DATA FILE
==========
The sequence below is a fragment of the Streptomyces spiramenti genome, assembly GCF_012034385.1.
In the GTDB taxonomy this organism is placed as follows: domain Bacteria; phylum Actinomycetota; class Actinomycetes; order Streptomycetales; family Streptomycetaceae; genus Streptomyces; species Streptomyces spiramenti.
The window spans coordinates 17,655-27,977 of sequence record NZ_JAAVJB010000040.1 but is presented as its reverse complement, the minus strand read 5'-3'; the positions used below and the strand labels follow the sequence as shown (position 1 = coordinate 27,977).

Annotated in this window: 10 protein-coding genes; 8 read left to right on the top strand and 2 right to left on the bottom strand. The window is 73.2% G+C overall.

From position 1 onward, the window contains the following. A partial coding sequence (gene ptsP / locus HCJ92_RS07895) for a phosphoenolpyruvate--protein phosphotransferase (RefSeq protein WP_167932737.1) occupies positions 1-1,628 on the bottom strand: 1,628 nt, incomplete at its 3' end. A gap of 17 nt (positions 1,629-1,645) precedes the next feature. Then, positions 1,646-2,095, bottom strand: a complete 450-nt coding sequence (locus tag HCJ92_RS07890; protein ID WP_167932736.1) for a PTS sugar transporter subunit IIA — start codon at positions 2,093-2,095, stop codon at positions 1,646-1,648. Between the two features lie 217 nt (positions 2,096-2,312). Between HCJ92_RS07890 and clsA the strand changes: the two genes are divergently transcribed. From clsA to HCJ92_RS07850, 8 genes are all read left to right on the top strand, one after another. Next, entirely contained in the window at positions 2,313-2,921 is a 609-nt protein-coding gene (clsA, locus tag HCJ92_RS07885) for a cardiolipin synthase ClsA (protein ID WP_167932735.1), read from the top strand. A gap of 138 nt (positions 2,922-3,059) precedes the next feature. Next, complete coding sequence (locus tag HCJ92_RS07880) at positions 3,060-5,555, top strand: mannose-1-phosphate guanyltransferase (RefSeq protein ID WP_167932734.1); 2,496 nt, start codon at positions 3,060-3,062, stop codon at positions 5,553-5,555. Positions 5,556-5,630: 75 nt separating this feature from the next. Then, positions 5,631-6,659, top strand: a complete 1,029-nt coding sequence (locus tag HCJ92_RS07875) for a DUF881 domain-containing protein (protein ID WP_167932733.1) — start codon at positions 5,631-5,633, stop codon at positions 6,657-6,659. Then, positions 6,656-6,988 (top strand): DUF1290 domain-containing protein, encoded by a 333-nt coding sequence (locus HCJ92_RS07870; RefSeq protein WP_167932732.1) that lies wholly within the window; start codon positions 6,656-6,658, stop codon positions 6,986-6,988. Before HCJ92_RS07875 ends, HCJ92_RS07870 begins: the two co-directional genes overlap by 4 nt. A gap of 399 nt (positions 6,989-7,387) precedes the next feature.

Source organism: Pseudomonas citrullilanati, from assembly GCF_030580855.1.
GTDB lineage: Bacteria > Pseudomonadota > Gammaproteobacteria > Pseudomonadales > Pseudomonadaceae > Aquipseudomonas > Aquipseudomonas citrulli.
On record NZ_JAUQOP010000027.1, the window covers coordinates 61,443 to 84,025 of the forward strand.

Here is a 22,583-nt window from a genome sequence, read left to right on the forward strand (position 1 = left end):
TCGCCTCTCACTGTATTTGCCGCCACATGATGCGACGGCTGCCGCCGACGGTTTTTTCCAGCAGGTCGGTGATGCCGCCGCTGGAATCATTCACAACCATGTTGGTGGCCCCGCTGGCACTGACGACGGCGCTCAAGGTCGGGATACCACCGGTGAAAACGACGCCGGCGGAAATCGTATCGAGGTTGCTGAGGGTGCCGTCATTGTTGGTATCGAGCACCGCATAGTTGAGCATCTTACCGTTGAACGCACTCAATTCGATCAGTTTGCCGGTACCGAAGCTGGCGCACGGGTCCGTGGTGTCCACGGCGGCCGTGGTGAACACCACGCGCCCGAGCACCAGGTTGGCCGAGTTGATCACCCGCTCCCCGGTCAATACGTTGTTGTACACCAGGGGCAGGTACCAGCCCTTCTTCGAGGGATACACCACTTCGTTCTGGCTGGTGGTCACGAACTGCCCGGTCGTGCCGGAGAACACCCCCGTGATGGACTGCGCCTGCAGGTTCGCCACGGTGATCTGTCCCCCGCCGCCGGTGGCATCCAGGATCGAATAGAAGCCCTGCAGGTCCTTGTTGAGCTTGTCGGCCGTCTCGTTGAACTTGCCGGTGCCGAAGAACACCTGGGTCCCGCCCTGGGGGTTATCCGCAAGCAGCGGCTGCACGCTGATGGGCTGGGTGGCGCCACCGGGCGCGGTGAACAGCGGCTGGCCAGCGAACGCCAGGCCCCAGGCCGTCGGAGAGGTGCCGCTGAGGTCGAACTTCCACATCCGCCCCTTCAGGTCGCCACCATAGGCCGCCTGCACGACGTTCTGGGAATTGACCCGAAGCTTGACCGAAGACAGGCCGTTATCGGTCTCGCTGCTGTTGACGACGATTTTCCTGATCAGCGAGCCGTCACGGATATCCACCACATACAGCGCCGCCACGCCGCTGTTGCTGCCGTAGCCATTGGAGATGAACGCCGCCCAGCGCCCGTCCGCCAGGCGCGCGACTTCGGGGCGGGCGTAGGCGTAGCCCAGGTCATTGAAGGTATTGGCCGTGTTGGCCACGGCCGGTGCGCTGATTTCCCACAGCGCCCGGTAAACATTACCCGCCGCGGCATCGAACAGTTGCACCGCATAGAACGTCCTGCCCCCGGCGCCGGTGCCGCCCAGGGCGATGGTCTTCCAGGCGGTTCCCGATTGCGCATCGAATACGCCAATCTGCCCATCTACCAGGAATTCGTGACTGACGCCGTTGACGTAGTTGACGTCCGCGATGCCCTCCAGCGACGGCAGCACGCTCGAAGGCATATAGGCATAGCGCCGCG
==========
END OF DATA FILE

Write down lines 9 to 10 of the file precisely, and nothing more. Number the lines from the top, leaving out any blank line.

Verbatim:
Here is a 22,583-nt window from a genome sequence, read left to right on the forward strand (position 1 = left end):
TCGCCTCTCACTGTATTTGCCGCCACATGATGCGACGGCTGCCGCCGACGGTTTTTTCCAGCAGGTCGGTGATGCCGCCGCTGGAATCATTCACAACCATGTTGGTGGCCCCGCTGGCACTGACGACGGCGCTCAAGGTCGGGATACCACCGGTGAAAACGACGCCGGCGGAAATCGTATCGAGGTTGCTGAGGGTGCCGTCATTGTTGGTATCGAGCACCGCATAGTTGAGCATCTTACCGTTGAACGCACTCAATTCGATCAGTTTGCCGGTACCGAAGCTGGCGCACGGGTCCGTGGTGTCCACGGCGGCCGTGGTGAACACCACGCGCCCGAGCACCAGGTTGGCCGAGTTGATCACCCGCTCCCCGGTCAATACGTTGTTGTACACCAGGGGCAGGTACCAGCCCTTCTTCGAGGGATACACCACTTCGTTCTGGCTGGTGGTCACGAACTGCCCGGTCGTGCCGGAGAACACCCCCGTGATGGACTGCGCCTGCAGGTTCGCCACGGTGATCTGTCCCCCGCCGCCGGTGGCATCCAGGATCGAATAGAAGCCCTGCAGGTCCTTGTTGAGCTTGTCGGCCGTCTCGTTGAACTTGCCGGTGCCGAAGAACACCTGGGTCCCGCCCTGGGGGTTATCCGCAAGCAGCGGCTGCACGCTGATGGGCTGGGTGGCGCCACCGGGCGCGGTGAACAGCGGCTGGCCAGCGAACGCCAGGCCCCAGGCCGTCGGAGAGGTGCCGCTGAGGTCGAACTTCCACATCCGCCCCTTCAGGTCGCCACCATAGGCCGCCTGCACGACGTTCTGGGAATTGACCCGAAGCTTGACCGAAGACAGGCCGTTATCGGTCTCGCTGCTGTTGACGACGATTTTCCTGATCAGCGAGCCGTCACGGATATCCACCACATACAGCGCCGCCACGCCGCTGTTGCTGCCGTAGCCATTGGAGATGAACGCCGCCCAGCGCCCGTCCGCCAGGCGCGCGACTTCGGGGCGGGCGTAGGCGTAGCCCAGGTCATTGAAGGTATTGGCCGTGTTGGCCACGGCCGGTGCGCTGATTTCCCACAGCGCCCGGTAAACATTACCCGCCGCGGCATCGAACAGTTGCACCGCATAGAACGTCCTGCCCCCGGCGCCGGTGCCGCCCAGGGCGATGGTCTTCCAGGCGGTTCCCGATTGCGCATCGAATACGCCAATCTGCCCATCTACCAGGAATTCGTGACTGACGCCGTTGACGTAGTTGACGTCCGCGATGCCCTCCAGCGACGGCAGCACGCTCGAAGGCATATAGGCATAGCGCCGCG